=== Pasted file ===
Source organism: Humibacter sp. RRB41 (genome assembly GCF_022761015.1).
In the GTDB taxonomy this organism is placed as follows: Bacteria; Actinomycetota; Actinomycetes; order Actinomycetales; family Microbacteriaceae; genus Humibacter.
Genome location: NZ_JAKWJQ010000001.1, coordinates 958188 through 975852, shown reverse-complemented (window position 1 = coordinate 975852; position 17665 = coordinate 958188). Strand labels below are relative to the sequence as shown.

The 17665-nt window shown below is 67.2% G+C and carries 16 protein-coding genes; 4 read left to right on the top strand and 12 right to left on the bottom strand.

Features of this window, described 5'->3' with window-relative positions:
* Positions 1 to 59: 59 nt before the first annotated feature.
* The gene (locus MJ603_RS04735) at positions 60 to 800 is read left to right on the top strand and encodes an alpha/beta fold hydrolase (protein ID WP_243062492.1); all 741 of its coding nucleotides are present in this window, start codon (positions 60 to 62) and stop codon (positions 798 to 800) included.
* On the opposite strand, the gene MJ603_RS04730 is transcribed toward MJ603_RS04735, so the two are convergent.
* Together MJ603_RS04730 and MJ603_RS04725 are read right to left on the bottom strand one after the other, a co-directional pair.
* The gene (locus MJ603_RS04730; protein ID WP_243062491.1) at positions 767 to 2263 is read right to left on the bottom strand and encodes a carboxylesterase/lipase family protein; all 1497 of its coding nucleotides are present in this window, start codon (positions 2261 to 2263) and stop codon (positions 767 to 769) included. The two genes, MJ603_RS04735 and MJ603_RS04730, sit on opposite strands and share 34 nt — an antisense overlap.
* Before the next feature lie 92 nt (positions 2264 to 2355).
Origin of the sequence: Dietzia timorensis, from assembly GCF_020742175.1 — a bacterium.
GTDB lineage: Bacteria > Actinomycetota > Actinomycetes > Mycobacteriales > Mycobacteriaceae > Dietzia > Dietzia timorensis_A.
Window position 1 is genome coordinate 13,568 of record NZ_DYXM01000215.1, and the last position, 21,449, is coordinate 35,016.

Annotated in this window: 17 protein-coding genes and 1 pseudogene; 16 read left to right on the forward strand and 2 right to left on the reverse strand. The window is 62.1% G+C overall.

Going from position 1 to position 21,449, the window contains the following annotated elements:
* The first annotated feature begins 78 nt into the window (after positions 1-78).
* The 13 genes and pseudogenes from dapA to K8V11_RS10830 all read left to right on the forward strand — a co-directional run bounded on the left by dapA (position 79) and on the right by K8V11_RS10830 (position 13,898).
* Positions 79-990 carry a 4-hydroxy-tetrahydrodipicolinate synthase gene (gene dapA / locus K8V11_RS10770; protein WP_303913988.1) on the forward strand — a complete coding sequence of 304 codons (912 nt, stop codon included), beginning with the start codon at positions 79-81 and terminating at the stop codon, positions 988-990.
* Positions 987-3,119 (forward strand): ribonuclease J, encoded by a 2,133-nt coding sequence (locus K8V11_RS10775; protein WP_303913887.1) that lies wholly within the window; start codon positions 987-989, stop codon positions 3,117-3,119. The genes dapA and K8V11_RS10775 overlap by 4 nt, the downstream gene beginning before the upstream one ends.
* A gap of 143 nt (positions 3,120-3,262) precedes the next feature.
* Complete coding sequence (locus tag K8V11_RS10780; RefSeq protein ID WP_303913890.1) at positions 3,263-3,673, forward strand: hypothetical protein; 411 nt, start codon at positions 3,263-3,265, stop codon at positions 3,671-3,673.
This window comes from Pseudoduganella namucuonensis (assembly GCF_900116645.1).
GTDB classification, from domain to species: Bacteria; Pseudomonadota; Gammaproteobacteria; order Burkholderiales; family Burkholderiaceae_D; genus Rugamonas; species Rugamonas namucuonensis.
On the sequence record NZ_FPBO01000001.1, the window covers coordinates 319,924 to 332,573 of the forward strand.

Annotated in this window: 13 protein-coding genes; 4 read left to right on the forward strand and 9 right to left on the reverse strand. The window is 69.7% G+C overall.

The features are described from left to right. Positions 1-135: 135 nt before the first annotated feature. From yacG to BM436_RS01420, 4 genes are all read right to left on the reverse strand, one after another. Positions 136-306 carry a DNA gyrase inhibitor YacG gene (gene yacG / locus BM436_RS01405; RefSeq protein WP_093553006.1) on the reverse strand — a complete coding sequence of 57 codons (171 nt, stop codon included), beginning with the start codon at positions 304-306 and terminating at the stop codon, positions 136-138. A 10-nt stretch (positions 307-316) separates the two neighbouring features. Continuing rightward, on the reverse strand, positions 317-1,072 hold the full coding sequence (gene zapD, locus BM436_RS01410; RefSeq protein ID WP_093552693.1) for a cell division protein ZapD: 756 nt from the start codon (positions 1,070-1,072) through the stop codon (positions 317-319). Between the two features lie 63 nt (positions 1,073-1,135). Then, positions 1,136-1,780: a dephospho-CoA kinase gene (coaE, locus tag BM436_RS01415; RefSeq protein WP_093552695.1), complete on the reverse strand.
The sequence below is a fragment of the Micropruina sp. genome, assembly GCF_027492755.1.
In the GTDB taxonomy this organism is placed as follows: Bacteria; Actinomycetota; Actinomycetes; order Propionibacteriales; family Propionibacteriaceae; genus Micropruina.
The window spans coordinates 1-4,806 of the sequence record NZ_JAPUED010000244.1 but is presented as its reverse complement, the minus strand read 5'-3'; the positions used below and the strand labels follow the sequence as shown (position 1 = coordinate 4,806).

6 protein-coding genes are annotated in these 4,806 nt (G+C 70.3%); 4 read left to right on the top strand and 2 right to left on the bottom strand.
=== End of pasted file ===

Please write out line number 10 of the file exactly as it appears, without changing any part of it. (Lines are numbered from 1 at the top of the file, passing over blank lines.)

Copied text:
* The gene (locus MJ603_RS04730; protein ID WP_243062491.1) at positions 767 to 2263 is read right to left on the bottom strand and encodes a carboxylesterase/lipase family protein; all 1497 of its coding nucleotides are present in this window, start codon (positions 2261 to 2263) and stop codon (positions 767 to 769) included. The two genes, MJ603_RS04735 and MJ603_RS04730, sit on opposite strands and share 34 nt — an antisense overlap.